I have already posted bird photos from our lunch at Wheelers Pancake House and Sugar Camp last week. Wheelers is quite an impressive family operation. Aside from the restaurant and boiler in the main building, there is a Maple Syrup museum, a blacksmith shop, various implements distributed here and there, a display of farm antiques, a new chainsaw museum, and Henry’s Garage. It is the garage that we turn our attention to today.

Here it is with a vintage car inside (I didn’t think to check the make) and an old fashioned gas pump outside.

Henry's Garage at Wheelers

A closer shot seems appropriate.

A Closer Look

As we move closer still, my eyes were drawn more to the license plates and shelf than the car. Whenever I return, I must make amends and focus more on the car itself.

Henry's Garage

Here is the same photo converted to black and white.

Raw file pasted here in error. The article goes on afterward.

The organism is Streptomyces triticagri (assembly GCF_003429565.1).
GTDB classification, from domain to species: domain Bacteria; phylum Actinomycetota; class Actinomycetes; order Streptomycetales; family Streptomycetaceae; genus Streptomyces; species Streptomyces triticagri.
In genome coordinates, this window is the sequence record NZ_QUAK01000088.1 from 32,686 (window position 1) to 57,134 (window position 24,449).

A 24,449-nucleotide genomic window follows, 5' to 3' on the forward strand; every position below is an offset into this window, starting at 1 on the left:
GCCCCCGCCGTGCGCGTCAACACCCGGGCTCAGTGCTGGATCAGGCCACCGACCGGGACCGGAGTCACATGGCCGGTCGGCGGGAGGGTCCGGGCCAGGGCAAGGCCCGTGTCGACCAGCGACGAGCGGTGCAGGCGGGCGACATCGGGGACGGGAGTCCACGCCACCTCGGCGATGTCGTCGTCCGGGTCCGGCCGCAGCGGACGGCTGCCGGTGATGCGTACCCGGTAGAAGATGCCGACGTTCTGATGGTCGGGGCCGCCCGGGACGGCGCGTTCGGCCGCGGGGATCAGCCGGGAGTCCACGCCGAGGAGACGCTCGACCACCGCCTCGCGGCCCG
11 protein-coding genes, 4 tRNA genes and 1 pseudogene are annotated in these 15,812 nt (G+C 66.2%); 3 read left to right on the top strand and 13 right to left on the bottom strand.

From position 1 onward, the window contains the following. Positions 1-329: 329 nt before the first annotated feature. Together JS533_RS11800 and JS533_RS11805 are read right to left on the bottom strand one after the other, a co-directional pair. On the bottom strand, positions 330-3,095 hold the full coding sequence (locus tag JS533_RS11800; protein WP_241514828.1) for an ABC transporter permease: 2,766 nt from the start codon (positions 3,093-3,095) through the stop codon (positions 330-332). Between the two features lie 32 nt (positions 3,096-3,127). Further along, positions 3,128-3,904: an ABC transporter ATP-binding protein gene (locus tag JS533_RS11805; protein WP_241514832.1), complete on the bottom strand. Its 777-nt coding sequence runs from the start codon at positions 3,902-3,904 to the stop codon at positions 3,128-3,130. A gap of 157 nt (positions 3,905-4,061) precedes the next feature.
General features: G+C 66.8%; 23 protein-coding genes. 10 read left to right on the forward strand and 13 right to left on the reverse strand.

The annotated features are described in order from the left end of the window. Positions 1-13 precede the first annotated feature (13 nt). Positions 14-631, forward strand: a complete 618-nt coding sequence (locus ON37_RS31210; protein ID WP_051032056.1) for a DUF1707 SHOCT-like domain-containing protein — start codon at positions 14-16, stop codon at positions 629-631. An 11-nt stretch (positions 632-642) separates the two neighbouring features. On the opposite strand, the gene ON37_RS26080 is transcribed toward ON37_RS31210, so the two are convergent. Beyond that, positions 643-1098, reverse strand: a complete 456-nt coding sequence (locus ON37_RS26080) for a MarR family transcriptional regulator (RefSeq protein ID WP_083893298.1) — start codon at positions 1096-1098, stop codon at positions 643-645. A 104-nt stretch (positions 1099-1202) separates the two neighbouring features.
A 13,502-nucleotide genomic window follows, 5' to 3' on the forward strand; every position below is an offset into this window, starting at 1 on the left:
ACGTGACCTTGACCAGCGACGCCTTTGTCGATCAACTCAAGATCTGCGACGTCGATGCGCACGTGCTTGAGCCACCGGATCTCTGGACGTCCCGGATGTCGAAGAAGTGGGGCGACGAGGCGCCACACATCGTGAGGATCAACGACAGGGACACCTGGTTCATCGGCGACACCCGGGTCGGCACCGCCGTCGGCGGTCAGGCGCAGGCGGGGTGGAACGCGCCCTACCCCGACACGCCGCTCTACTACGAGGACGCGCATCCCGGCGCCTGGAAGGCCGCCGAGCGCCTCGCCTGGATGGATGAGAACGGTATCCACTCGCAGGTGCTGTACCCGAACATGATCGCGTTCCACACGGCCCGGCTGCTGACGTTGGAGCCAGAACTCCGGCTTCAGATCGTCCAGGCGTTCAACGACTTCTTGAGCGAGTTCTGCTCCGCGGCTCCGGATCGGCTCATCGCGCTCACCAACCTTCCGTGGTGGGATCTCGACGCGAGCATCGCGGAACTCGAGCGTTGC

Henry's Garage

We now draw the lens back again to focus on the White Rose sign and pump. White Rose was a Canadian gas and oil company back in the day. In the sixties, my mother actually used a White Rose service station for both her gas and repairs although. Did sixties pumps, especially early sixties, look like this? I can’t recall. Perhaps these are more of a fifties look.

Henry's Garage

White Rose disappeared as a service station entity sometime in the sixties after being bought out by Shell. Therefore, it seems appropriate to add a black and white version of the photo.

Henry's Garage

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Wheelers and Birds